It's funny. Last time I launched in a lake that does bilge inspections, they let me go without even taking a peak at the boat or trailer. I told them the boat the boat was last used in the ocean. I was being truthful and not hiding anything at all, I was also stressed about it and took a whole week to hot water, pressure wash the whole boat and dry every inch of it. I was just surprised that they let me launch so easily.

I really wouldn't worry about mussels in your engine though. The environment inside the block makes it hard for any living organism to thrive. No sunlights/ UV rays, extreme heat then cool changes, etc. If anything, just run some salt away or a cleaner through the fake-a-lake.

bftskir 01-11-2014 7:54 PM

How do you kill them in your ballast tanks or bags?

RideGull 01-17-2014 5:23 AM

Quote:

Originally Posted by bftskir (Post 1859177)
How do you kill them in your ballast tanks or bags?

If you have soft bags, probably easiest to remove them and use the hottest water you can get your hands on to rinse them out multiple times.
Some people use bleach. I'm not really a fan, but it works.

Hard tanks get a little trickier. Hot water and a fake-a-lake attached to your ballast intake on the bottom of your boat is best. Fill and empty a couple times.

bftskir 01-17-2014 10:04 AM

How many people actually do that?

bftskir 01-17-2014 10:06 AM

And how do get those tanks and bags completely dry inside???

RideGull 01-18-2014 5:47 AM

Quote:

Originally Posted by bftskir (Post 1860392)
How many people actually do that?

Probably not many. Decontaminating a wake boat properly is a huge pain. But in MN, it's the law.
It's nearly impossible to get ballast tanks completely dry which is why it's so important to rinse them out multiple times.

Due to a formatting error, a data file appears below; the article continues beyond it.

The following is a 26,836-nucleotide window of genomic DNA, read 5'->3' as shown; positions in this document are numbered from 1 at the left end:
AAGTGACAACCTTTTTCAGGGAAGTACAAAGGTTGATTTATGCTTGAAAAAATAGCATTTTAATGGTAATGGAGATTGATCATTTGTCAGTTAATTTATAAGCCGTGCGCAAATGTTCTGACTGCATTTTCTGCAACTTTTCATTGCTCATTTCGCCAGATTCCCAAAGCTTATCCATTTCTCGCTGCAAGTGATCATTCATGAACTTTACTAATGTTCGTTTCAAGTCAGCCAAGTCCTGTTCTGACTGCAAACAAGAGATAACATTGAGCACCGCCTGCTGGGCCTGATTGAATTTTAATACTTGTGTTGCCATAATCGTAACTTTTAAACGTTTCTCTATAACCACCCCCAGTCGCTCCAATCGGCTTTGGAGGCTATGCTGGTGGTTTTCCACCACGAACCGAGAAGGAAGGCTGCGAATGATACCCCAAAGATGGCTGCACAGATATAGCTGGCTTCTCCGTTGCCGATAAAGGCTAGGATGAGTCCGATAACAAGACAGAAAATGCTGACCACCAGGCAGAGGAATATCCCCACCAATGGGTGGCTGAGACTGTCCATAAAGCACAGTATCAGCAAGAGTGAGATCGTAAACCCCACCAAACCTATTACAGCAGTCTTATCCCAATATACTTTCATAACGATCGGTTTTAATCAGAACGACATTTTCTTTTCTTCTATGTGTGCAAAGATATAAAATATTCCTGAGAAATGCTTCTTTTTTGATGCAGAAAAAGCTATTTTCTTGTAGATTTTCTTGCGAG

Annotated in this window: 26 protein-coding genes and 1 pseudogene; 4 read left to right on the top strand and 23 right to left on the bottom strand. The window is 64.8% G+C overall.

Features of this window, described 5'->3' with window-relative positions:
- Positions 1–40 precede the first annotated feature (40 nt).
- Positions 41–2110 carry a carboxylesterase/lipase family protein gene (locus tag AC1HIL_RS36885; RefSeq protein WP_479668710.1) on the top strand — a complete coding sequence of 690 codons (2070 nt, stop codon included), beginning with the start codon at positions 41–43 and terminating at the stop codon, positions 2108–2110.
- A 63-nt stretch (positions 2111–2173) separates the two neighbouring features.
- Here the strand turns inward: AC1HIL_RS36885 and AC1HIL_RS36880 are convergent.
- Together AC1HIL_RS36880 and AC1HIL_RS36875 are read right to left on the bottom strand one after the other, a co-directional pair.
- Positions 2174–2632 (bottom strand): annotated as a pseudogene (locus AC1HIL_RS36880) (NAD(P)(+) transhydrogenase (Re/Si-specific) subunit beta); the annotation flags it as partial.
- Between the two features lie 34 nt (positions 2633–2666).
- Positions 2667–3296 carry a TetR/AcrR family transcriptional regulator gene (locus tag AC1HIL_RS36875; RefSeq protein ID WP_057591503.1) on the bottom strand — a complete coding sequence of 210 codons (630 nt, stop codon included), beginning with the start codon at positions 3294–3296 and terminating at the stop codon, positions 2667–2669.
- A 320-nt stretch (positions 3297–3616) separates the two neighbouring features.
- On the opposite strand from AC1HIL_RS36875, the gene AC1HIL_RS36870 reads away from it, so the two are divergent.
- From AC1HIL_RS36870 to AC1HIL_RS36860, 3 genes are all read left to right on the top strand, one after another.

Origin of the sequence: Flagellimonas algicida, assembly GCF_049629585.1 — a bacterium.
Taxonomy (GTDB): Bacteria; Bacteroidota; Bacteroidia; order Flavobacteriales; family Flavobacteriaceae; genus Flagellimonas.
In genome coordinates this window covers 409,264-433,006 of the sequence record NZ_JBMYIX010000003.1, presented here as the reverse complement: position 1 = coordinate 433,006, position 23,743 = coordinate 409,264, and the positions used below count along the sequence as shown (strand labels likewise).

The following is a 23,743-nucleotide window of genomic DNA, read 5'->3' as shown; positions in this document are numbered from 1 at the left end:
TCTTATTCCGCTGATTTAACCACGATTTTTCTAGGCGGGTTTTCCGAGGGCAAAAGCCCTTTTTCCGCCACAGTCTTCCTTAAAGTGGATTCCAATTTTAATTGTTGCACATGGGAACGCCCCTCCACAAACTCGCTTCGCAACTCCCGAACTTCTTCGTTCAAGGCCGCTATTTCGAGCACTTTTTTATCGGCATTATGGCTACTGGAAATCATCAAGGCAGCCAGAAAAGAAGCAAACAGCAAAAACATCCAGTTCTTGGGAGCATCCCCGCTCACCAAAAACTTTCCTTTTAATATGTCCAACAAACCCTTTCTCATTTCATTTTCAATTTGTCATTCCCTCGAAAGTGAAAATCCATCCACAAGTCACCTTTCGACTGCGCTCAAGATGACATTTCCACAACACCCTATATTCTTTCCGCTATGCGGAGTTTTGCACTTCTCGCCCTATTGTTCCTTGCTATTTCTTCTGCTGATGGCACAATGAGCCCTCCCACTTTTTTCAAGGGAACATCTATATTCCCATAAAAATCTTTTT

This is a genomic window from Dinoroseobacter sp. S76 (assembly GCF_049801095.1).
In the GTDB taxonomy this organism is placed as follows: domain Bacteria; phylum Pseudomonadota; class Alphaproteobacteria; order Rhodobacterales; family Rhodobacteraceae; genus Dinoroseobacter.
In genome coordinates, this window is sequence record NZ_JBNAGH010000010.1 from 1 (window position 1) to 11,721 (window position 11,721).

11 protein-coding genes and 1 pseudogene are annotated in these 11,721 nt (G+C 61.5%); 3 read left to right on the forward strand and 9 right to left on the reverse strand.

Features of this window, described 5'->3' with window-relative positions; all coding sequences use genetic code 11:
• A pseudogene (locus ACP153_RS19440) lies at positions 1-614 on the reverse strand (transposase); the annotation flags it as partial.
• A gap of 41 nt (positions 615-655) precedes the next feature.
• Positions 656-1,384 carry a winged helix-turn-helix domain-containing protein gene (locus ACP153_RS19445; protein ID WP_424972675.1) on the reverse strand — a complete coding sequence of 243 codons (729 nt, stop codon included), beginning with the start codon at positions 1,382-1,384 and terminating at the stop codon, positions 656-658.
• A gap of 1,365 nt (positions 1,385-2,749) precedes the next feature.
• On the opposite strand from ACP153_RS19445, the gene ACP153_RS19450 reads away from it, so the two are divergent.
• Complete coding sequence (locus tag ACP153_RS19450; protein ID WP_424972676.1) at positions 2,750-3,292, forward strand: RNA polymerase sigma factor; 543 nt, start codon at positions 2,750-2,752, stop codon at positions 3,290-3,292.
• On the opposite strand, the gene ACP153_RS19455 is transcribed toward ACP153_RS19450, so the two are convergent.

Between 5 fat sacs, 3 hard tanks, cleaning bilge, running the engine, and spraying down the trailer, it took me over an hour to do a proper decontamination after my boat was in a lake with eurasian milfoil and zebra mussels.

Dmac420sj 01-18-2014 8:20 AM

You just run 130 degree water through them they don't have to be dry.

bftskir 01-18-2014 2:28 PM

Wonder how long it will take to infest all the lakes in CA...between bass fishermens live wells, wakeboard and surf boat ballast they are going to spread faster and faster.

SuperSacR 01-30-2014 1:03 PM

There is a new system that has just been developed by Wake WorX in a partnership with the WSIA (Water Sports Manufacturers Association) and its member companies and the Tahoe Regional Planning Agency and Western Regional Panel. It has just completed testing in Lake Mead and has proven effective at keeping mussel larvae as well as other Aquatic Invasive Species out of ballast tanks, live-wells and bait-wells, thus eliminating the need to de-contaminate those tanks. This system will be formally presented at the WSIA "Summit in the Snow" at the end of February. This system will be save your time and your money by by-passing the need to decontaminate your tanks at all.
There is also a unit that will prevent contaminated bilge water from being discharged by your bilge pump. This will not eliminate the need to de-contaminate your bilge but will give a greatly increased level of protection.
Keep an eye on the WSIA web-site to learn more.